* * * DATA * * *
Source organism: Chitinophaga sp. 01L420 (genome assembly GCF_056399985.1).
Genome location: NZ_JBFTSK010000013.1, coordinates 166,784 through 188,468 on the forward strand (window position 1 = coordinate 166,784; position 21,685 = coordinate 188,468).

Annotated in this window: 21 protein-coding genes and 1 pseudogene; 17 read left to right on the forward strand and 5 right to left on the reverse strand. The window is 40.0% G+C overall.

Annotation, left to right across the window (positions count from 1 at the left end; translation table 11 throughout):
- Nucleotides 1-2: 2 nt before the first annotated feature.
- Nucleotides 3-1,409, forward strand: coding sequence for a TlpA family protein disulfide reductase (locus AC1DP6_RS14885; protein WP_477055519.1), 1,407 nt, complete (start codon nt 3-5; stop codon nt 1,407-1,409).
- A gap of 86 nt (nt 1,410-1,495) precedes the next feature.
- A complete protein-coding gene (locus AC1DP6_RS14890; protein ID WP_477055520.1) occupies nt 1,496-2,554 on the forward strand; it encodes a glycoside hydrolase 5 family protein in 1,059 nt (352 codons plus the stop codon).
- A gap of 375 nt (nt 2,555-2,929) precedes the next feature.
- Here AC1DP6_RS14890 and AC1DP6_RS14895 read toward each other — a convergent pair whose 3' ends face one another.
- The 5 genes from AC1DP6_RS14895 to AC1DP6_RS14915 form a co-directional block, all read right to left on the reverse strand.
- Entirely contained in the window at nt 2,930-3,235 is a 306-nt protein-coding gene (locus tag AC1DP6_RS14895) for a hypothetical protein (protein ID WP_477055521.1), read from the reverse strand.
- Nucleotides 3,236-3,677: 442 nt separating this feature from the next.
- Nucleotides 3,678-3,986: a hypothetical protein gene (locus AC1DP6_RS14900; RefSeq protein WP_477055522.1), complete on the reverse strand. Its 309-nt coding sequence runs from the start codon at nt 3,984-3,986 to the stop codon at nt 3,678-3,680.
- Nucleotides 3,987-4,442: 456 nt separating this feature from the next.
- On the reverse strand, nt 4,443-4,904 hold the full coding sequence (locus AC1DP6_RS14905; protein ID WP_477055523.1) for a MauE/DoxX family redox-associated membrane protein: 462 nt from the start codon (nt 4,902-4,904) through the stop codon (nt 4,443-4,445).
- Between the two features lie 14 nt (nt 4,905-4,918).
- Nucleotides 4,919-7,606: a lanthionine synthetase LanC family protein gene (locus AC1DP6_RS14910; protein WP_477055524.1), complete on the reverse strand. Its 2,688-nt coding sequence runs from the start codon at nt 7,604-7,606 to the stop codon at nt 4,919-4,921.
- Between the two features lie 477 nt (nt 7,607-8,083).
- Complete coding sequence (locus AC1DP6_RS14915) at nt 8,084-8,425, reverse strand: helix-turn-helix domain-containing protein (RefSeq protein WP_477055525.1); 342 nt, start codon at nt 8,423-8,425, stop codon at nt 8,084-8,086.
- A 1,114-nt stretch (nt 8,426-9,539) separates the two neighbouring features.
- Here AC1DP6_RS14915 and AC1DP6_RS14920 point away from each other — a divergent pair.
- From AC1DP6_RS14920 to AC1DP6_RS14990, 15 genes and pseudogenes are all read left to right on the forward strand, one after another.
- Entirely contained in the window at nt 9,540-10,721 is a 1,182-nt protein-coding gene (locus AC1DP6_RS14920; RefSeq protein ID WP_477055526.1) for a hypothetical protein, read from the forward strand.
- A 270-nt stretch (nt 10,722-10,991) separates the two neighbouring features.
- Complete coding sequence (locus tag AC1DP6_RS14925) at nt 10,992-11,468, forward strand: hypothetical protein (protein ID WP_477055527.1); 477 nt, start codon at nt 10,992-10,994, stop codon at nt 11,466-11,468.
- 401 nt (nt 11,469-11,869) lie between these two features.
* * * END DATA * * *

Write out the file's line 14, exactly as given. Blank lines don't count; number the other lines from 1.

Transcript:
- Nucleotides 3,678-3,986: a hypothetical protein gene (locus AC1DP6_RS14900; RefSeq protein WP_477055522.1), complete on the reverse strand. Its 309-nt coding sequence runs from the start codon at nt 3,984-3,986 to the stop codon at nt 3,678-3,680.